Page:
The ability to print on specially coated CDs or DVDs is still pretty rare. The Pixma MG5320 comes with a caddy that inserts into a slot above the output area; also included is an adapter for 3.15-inch discs. Canon offers no on-machine storage for the caddy, which is inconvenient. And the disc-printing process involves a specific sequence of steps that is confusingly covered in two places: under the loading/unloading media discussion in the Printing section of the documentation, and under the layout and printing explanation in the documentation for the bundled Easy-PhotoPrint EX software. The printer also takes a few minutes to prepare itself to print on a disc.
Paper handling is generous for an MFP in this price range. The MG5320 has a bottom drawer for holding up to 150 sheets of letter-size plain paper; a rear, 150-sheet vertical tray takes everything else. Duplex (two-sided) printing is automatic. The 50-sheet output tray is adequately sized, and it opens automatically when you send a print job. Other features include both USB and wireless connectivity, a USB/PictBridge port, and slots for MultiMedia Card, Memory Stick, and SD Card.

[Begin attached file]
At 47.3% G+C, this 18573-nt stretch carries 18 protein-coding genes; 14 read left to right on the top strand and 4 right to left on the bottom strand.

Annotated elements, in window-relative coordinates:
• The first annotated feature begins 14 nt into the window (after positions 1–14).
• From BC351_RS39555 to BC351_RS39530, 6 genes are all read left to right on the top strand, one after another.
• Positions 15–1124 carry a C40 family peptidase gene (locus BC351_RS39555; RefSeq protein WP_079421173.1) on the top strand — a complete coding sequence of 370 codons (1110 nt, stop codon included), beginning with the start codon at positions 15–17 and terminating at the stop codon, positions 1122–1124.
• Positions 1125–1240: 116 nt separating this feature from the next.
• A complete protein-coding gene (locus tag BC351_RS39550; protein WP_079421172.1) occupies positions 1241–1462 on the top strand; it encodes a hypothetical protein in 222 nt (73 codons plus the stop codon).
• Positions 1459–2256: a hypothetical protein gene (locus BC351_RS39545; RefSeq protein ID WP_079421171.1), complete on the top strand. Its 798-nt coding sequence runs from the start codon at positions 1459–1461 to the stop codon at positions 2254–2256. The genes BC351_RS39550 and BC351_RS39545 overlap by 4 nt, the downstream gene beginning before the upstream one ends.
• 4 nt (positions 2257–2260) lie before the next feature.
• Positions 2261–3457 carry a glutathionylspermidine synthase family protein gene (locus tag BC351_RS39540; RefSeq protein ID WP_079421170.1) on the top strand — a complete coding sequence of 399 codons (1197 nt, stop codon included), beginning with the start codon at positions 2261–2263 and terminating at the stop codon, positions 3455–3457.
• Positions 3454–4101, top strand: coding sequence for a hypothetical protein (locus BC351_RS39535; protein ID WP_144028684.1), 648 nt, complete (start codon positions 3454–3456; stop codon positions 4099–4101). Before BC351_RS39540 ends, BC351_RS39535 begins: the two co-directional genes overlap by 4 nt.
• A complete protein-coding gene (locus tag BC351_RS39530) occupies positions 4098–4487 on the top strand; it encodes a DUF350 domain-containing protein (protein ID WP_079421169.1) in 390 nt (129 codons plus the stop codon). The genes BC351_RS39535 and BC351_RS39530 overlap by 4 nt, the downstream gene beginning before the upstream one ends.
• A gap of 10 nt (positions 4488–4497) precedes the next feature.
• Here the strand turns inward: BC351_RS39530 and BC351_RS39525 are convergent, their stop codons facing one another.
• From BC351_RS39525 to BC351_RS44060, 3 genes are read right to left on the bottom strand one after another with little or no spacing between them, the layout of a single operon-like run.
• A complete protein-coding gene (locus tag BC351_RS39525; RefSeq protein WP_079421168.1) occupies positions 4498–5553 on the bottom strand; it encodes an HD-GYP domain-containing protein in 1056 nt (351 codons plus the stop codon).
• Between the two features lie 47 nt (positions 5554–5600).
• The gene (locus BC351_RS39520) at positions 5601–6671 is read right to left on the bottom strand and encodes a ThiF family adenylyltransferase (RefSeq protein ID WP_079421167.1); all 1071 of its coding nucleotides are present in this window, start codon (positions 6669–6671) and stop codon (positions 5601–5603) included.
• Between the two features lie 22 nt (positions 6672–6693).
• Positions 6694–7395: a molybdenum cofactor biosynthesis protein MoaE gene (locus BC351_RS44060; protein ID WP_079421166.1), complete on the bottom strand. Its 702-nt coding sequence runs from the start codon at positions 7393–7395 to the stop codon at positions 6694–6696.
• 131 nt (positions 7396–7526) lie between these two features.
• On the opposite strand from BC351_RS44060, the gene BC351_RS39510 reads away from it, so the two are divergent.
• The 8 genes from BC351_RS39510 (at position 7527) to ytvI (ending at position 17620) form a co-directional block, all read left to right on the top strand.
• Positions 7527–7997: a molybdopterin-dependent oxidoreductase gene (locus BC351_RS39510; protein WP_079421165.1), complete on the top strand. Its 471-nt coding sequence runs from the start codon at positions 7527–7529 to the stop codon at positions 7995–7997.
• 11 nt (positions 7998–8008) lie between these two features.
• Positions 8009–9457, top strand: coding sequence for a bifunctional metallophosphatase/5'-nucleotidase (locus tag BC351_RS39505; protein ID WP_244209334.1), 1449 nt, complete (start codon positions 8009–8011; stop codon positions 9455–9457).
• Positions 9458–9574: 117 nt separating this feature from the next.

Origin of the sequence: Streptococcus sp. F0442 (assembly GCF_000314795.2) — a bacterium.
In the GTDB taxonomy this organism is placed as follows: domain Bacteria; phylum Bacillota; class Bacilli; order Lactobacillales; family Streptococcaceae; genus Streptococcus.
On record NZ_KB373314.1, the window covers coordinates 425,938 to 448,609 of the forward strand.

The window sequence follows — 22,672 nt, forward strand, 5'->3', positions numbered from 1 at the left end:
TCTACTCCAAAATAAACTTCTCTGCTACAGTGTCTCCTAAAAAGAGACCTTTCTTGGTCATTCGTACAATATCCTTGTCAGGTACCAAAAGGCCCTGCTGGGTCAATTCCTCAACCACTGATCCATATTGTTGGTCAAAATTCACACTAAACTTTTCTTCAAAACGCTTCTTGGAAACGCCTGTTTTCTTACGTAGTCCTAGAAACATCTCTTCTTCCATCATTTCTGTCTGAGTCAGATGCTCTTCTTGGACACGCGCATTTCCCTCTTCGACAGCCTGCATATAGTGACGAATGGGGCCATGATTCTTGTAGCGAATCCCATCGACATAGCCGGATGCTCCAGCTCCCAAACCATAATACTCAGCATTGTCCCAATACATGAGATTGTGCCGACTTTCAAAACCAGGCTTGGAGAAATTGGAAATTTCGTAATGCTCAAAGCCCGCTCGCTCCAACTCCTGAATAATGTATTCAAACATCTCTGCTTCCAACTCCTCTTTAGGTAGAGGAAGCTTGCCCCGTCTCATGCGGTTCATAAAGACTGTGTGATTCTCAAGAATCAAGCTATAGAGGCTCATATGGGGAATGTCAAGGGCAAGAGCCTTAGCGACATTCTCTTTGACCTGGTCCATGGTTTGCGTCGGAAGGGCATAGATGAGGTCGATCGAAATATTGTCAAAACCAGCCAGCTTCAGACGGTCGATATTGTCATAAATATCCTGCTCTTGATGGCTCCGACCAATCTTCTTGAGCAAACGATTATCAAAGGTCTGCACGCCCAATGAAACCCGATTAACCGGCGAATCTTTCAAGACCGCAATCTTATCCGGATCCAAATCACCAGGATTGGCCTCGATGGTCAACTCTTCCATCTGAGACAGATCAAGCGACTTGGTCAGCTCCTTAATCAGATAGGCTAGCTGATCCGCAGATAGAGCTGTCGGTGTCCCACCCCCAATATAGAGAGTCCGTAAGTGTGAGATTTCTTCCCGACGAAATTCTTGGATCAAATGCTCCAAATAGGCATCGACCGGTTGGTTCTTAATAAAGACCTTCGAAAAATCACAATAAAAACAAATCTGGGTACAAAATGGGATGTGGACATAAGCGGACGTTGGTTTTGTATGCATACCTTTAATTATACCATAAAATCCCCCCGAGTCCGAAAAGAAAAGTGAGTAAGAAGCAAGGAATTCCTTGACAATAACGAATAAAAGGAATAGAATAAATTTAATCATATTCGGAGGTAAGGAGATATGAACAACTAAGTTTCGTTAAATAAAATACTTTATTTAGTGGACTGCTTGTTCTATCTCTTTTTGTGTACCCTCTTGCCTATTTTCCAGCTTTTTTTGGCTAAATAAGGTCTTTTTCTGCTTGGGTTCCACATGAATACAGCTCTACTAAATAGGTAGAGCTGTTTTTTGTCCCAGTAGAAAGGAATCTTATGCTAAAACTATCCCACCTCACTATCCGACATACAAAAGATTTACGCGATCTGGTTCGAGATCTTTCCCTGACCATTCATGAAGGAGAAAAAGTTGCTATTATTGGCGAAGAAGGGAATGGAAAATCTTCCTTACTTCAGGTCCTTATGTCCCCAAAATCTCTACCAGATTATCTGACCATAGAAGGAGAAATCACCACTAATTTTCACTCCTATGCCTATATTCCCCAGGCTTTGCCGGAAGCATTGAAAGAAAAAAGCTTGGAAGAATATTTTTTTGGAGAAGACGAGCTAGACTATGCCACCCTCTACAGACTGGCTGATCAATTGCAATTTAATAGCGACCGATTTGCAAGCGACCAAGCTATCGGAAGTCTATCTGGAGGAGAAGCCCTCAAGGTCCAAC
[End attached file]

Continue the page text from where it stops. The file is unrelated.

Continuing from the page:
The scanner lid incorporates the control panel, which includes a 3-inch, tiltable color LCD. Navigation is a little more complicated than usual: A scrollwheel moves through menus, and an 'OK' button chooses an item. Canon also adds three function buttons for selecting items that show at the bottom of the display. The overall setup feels like a few too many buttons--but as with many things, once you get used to the arrangement, it's workable.
In our tests, we saw impressively fast photo-printing speeds from the Canon Pixma MG5320, rating it good or very good. Snapshot-size photos printed on letter-size paper flew out at a rate of 3.3 pages per minute. Text speed was comfortably above average at 7.7 ppm. Monochrome copy speed was good.
Output quality was mostly good. At the default settings we use for testing, text appeared fairly crisp and black. Test photos that seemed orangey and overly bright on plain paper mellowed to realistic tones on Canon's own photo paper. Scans of color photos tended to look dark, but monochrome scans and copies were sharp.